Is the following approach acceptable? http://slifkin-opinions.blogspot.mx/2013/01/louse-biology-in-todays-daf-yomi.html
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I am certainly not the one to judge approaches suggested by other Torah-observant Jews to explain passages in the Torah or Talmud, and to decide which are acceptable for orthodox Jews to study and which should be avoided. Thus, I certainly cannot answer your question definitively.
That having been said, I suppose you are referring to your review of Slifkin's article at http://slifkin-opinions.blogspot.mx/2013/01/louse-biology-in-todays-daf-yomi.html . He writes that since "the louse is the only obligatory, permanent, 100% host-specific to the human being, ectoparasite, discernible to the human eye" which we know of, and since it lives a non-autonomous life, both internally and externally, therefore it is not comparable ot the ram, the life of which the Torah forbade us to end on Shabbos.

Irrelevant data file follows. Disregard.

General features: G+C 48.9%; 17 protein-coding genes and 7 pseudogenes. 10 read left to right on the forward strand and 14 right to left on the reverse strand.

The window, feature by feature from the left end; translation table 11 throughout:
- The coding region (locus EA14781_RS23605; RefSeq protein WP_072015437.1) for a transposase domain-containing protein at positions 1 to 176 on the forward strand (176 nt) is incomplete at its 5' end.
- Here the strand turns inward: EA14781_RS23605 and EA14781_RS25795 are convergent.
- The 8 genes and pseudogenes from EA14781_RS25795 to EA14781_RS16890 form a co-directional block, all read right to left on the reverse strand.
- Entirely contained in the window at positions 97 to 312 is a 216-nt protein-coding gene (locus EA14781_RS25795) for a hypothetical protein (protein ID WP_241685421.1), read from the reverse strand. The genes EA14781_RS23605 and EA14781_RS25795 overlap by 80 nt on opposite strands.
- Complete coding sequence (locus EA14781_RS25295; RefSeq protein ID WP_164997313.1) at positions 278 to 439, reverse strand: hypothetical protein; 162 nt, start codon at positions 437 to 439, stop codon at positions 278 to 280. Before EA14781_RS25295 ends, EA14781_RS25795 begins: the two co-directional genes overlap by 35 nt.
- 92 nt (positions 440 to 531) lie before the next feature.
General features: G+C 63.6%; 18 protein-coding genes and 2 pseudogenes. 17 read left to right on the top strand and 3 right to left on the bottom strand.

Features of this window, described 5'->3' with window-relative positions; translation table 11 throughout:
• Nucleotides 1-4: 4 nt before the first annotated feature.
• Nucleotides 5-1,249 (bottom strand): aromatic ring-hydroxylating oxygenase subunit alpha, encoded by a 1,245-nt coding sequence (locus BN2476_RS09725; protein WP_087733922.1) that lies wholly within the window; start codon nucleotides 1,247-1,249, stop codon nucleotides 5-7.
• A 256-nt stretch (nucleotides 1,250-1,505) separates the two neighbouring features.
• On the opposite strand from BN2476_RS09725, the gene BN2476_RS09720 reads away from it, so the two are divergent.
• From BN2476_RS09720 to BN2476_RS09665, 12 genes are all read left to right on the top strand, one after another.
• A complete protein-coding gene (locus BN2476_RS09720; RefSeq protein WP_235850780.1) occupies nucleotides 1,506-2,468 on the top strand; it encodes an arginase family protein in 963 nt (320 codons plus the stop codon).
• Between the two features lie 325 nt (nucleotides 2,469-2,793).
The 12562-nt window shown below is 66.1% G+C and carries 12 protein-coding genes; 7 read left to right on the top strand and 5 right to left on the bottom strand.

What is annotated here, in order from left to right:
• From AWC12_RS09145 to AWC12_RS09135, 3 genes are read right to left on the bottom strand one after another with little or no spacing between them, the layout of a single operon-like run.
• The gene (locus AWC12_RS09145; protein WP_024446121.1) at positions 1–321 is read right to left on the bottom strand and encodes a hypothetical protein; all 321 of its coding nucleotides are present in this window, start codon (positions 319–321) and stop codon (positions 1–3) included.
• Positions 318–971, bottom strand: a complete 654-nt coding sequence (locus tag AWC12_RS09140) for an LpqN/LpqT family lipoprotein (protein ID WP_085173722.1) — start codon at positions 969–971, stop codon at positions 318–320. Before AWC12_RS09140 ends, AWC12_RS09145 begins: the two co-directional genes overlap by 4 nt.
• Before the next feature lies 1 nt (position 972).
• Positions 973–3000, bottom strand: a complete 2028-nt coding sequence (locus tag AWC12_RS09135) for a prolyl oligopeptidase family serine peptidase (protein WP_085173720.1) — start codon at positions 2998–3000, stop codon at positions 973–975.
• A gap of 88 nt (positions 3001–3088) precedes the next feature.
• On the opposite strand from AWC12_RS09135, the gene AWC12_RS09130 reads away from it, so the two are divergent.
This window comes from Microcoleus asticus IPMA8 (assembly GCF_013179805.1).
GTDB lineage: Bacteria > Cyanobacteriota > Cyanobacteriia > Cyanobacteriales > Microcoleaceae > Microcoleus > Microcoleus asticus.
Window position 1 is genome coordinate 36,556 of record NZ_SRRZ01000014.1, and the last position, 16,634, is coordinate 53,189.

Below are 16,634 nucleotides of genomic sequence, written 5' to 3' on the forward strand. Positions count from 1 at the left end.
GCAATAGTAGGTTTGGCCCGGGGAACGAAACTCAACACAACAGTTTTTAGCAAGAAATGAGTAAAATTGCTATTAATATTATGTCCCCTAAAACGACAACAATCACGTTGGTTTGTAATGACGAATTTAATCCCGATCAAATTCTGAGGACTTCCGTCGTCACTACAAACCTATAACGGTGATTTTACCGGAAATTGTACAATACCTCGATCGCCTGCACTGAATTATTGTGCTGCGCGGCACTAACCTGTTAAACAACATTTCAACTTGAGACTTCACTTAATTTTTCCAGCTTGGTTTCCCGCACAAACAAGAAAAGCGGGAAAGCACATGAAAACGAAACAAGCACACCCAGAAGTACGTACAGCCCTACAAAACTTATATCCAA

We wrote a different approach to this subject in our discussions of the Sugya. Nevertheless, it is evident that Slifkin put a good amount of time into researching the subject, and the approach sounds to me very interesting, appealing and original. I am sure that many people will find his approach easier to accept than what many others have written on this subject.
FYI, here is a small sample of other Marei Mekomos on the subject: See Shulchan Aruch (O.C. 316:9) and the Meforshim on it (i.e. Mishnah Berurah, Bi'ur Halachah, and contemporary Sefarim on Hilchos Shabbos), Teshuvos Heichal Yitzchak (O.C. #29), and Rabbi Aryeh Carmel's footnote on the letters of the Michtav Mei'Eliyahu (vol. 4, letter 31, note 4).